On top of these structural difficulties, I suffered a major personal setback. In August 2020, less than a year before the Games, I tore my ACL. This happened at the first nearly “normal” practice after a turbulent and uncertain summer. When I got the diagnosis, I was devastated . “Why me? Why again? Why can’t I catch a break?” Up to that point, I had been assuming that everything I had been through was setting the scene for an epic, storybook ending. The injury threw a wrench in that assumption.
I was proud of my rehab and recovery following the ACL reconstruction. I was proud of how, even on the hardest days, I was meticulous in “doing it right”. I was proud that I asked for help when I was at my lowest, when I did not want to talk to anyone or even get out of bed. I was proud that I sought professional help. I was proud that I did not skip any steps or give up, even when I really, really wanted to.
In January, I began to feel like myself again. I remember getting back on the wrestling mat and feeling so optimistic for the year. With ACL rehab, you have to be patient; you need to give your knee enough time to heal. Holding myself back was the hardest part. In May, I attended a training camp in Estonia, my first in 15 months. I had my first “live” wrestling matches post-surgery, without restrictions or modifications. I celebrated many firsts since surgery. “That was the first time someone bent leg rode me, the first time I defended a laced ankle, the first time I defended a standing single!” It was one of the best training camps I have ever had, especially because our small team was all so supportive of one another.
We went to Poland for a competition. My first since the pandemic. I placed fifth and I was proud of that result. I fought through so many nerves and doubts. I came back to Canada hopeful that I would continue to improve in the few weeks before my Olympic competition. But my improvement was not as quick as I hoped. My knee was healthy but I was not able to get my “wrestling feel” back fast enough. My wrestling was good, not great. My secondary attacks were lacking and I was hesitating on my offence. When the Olympics arrived, I was not the wrestler I had been at the Pan Am qualifier in March 2020. The reality is, I wasn’t the wrestler I needed to be to earn an Olympic medal. I just needed a little more time. There was nothing else I could have done to change my Olympic result. Knowing that makes me proud and gives me peace.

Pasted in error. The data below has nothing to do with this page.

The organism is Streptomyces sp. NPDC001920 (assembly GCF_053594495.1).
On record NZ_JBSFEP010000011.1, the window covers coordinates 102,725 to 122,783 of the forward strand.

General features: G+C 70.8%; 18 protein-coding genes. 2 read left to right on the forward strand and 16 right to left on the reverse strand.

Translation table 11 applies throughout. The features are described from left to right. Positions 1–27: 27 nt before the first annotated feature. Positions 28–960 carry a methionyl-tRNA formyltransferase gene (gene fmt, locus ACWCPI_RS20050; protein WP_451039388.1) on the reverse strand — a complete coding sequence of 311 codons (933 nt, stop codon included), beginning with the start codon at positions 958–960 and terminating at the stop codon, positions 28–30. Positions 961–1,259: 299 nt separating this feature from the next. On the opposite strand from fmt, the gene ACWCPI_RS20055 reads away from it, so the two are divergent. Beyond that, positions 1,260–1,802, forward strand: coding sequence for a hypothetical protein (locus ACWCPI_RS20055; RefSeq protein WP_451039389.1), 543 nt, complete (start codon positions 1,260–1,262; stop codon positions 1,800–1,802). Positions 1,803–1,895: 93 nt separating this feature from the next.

Although the perfect ending did not happen, what I experienced was more than I hoped for. By following my passion and striving for excellence every day for five years, I gained so much more than any result or medal. None of it would have been possible, if I hadn’t committed to move to Calgary and continue wrestling after the Rio Olympics. Calgary is where I got a law school education. It’s where my future outside of sport went from dreams to practical reality, where I built life-changing connections, where my wrestling team became my family.
Calgary is where I gained lifelong role models in my Coach Paul Ragusa and Olympic teammate Erica Wiebe. They showed me how to live each moment, on and off the wrestling mats, with integrity and excellence. They made me a better person. Through my experiences over these last five years, I have become more empathetic, patient, self-caring, and resilient. It is these experiences, relationships, and character building that I am the most thankful for. These are things that I cherish.
And so, if you watched me in Tokyo or became aware of my “disappointing result” afterwards, I hope you no longer feel sympathy or disappointment for me. I hope you can appreciate what I have been through, what I overcame, and what I have achieved. I hope you evaluate my wrestling career as a sum of everything I have experienced over these last 15 years. All of who I am, and not just my result at the Olympics. I hope you now think of my story as a success story. I sure do.
(Top large image by Alastair Grant/Associated Press)